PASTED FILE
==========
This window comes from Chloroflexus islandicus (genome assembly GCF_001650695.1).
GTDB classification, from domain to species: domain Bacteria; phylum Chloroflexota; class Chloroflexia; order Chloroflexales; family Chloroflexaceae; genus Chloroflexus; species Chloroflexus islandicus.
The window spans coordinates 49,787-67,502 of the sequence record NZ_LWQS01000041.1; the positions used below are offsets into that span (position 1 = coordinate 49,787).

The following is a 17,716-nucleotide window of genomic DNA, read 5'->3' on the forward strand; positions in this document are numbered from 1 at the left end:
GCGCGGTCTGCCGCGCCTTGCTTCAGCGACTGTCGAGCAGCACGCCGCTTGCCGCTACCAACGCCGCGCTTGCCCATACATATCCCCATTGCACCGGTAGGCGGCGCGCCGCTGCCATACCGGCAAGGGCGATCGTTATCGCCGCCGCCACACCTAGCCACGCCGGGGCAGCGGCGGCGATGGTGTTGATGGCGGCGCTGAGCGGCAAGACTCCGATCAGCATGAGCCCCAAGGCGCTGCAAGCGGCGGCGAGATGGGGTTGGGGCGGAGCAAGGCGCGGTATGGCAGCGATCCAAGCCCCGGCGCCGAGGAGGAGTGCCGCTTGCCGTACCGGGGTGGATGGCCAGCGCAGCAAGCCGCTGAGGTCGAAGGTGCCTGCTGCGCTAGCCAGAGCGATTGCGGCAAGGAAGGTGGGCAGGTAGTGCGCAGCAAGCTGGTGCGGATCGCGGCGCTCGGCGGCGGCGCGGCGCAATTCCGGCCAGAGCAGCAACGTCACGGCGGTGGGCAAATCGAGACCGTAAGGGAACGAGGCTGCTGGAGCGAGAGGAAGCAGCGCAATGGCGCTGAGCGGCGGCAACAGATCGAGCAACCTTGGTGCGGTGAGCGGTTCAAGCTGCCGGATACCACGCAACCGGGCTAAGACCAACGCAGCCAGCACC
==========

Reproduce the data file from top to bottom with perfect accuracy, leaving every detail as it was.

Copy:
This window comes from Chloroflexus islandicus (genome assembly GCF_001650695.1).
GTDB classification, from domain to species: domain Bacteria; phylum Chloroflexota; class Chloroflexia; order Chloroflexales; family Chloroflexaceae; genus Chloroflexus; species Chloroflexus islandicus.
The window spans coordinates 49,787-67,502 of the sequence record NZ_LWQS01000041.1; the positions used below are offsets into that span (position 1 = coordinate 49,787).

The following is a 17,716-nucleotide window of genomic DNA, read 5'->3' on the forward strand; positions in this document are numbered from 1 at the left end:
GCGCGGTCTGCCGCGCCTTGCTTCAGCGACTGTCGAGCAGCACGCCGCTTGCCGCTACCAACGCCGCGCTTGCCCATACATATCCCCATTGCACCGGTAGGCGGCGCGCCGCTGCCATACCGGCAAGGGCGATCGTTATCGCCGCCGCCACACCTAGCCACGCCGGGGCAGCGGCGGCGATGGTGTTGATGGCGGCGCTGAGCGGCAAGACTCCGATCAGCATGAGCCCCAAGGCGCTGCAAGCGGCGGCGAGATGGGGTTGGGGCGGAGCAAGGCGCGGTATGGCAGCGATCCAAGCCCCGGCGCCGAGGAGGAGTGCCGCTTGCCGTACCGGGGTGGATGGCCAGCGCAGCAAGCCGCTGAGGTCGAAGGTGCCTGCTGCGCTAGCCAGAGCGATTGCGGCAAGGAAGGTGGGCAGGTAGTGCGCAGCAAGCTGGTGCGGATCGCGGCGCTCGGCGGCGGCGCGGCGCAATTCCGGCCAGAGCAGCAACGTCACGGCGGTGGGCAAATCGAGACCGTAAGGGAACGAGGCTGCTGGAGCGAGAGGAAGCAGCGCAATGGCGCTGAGCGGCGGCAACAGATCGAGCAACCTTGGTGCGGTGAGCGGTTCAAGCTGCCGGATACCACGCAACCGGGCTAAGACCAACGCAGCCAGCACC